Co-owner Walker Brock told FoodNavigator-USA how he aims to position the embryonic brand: “To me, it’s a direct competition with a number of different products—if you’re going to buy a KIND Bar, because you need a snack or [you’re] on the way to the gym. Or if you’re somebody who eats trail mix, or if you’re somebody more inclined to eat fruit leather, this product triangulates those.”
Nutty Goodness can be described as a fruit leather-nut bar hybrid, cut into triangular chips which Brock called “familiar,” a shape many consumers associate with tortilla chips.
Its first five flavors hit shelves in the US Southeast region on July 4, and include Nana Rama (banana bread inspired with walnuts, spiced banana, and dates), Espress Yourself (coffee, pecans, flax seeds, and dates, to name a few), Snappy Ginger (with dates, almonds, and ginger), Pineapple Paradiso (includes shredded coconut, cashew, pineapple), and Berry Good (includes strawberry, blueberry, and hazelnuts). Each 6 oz bag sells for $9.99, and a 1.5 oz pouch is in the works.
Feeding the consumer preference for simplicity
According to Brock, the process involves fresh and instant quick freeze fruits blended with chopped raw nuts, turning it into a paste, before it's then dehydrated—a process that lets the product market itself as “raw.” The final fruit leather-like product is then cut into triangles.
Brock and his business partner Ben Ludzker get down and dirty in manufacturing the snacks along with six part-time and full-time employees in a certified kitchen space on Johns Island, near Charleston, S.C.
“We do not co-pack,” Brock said, adding that this helps control production for each flavor to have different nuts that don’t contaminate each other, creating options for every type of nut allergy (unless a consumer is allergic to all types of nuts). “We wanted to control the process from start to finish. At some point during scalability that may become a challenge, but we can also just continue to grow our facility,” he said.
“I wish it were more proprietary than it is,” Brock laughed. “It’s a very simple process, but I think the simplicity is exactly the essence of what we’re trying to convey to people—it doesn’t take a bunch of chocolate or additives or this or that to make something that’s delicious.”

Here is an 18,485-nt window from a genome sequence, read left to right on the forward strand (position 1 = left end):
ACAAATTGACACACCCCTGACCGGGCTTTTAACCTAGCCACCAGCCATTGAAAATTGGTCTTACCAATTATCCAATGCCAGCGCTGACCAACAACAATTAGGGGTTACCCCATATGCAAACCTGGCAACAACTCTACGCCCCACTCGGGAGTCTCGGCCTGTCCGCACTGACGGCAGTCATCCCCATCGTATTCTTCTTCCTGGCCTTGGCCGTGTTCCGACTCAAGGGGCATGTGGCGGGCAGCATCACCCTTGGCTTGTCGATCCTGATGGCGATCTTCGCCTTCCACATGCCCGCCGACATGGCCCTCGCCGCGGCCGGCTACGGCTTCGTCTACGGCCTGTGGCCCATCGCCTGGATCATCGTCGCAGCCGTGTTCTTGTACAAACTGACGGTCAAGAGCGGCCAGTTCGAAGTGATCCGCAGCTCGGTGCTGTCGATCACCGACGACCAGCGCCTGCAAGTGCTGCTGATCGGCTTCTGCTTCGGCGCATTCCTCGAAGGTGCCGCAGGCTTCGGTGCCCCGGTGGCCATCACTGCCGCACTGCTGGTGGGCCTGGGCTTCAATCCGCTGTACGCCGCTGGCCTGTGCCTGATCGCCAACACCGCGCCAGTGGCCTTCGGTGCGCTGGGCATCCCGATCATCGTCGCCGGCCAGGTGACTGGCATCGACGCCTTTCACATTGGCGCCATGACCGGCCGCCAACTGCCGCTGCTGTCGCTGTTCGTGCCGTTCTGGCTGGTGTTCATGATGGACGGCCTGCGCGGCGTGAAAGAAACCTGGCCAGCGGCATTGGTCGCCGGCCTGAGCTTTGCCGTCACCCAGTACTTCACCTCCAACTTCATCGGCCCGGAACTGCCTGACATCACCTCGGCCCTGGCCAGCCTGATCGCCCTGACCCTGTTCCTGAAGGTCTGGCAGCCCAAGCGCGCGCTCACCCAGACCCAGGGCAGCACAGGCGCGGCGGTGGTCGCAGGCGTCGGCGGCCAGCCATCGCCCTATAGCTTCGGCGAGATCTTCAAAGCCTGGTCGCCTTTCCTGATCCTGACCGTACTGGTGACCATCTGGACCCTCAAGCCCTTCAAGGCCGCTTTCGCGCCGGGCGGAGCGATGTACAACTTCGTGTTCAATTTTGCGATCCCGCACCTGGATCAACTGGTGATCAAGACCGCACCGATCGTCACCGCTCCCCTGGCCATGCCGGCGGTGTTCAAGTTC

'We’d like to have by the end of 2016 two Whole Foods regions for distribution'
There are 60 current retail outlets where the product is sold, including more than a dozen Whole Foods stores in the South East region imminently. Shoppers at Whole Foods in the Charleston area, who may be familiar with Nutty Goodness’ old packaging and image, will get to see the product in its brand new format.
“It’s a testament to the product that it sells well in the Southeast region, which is not known for healthy eating, we have a lot more barbecue down here,” Brock said. “So we need to get this product in markets like southern California, Chicago, New York—more metropolitan places.”
Homegrown going big
Brock and Ludzker, both real estate professionals, bought the business from a former tenant of theirs. Currently, Brock described the state of Nutty Goodness as going from a “small little mom-and-pop brand to something we want to share with the country.
“We recognized that in the market of snack food products, particularly in the on-the-go, gluten-free, non-GMO, [Nutty Goodness] was unique, and it’s not an overuse of the word, there’s really no product like it,” he said.
This transformation also involved signing on a PR and marketing firm to elevate the brand’s packaging and social media presence. Paired with the new packaging’s vibrant and colorful look is a tongue-and-cheek Instagram campaign that plays on the election season fever across the US.
It features two ken dolls—Walker and Ben—posing as politicians on a campaign trail promoting a cause to “take back the snack.” “We believe snacking has gotten kind of a bad rap,” Brock said.
“The theory there is that you don’t have to necessarily eat something that tastes bad to be healthy, and vice versa,” said Mark DeFrancis, creative director of PUBLIC NYC, the branding/media relations firm that Nutty Goodness is working with.
”So the idea was we wanted to play around with that, I think there’s a lot of ‘lesser of two evils’ going on in this campaign, so we thought about playing around with the idea of a third choice middle ground which is Nutty Goodness.”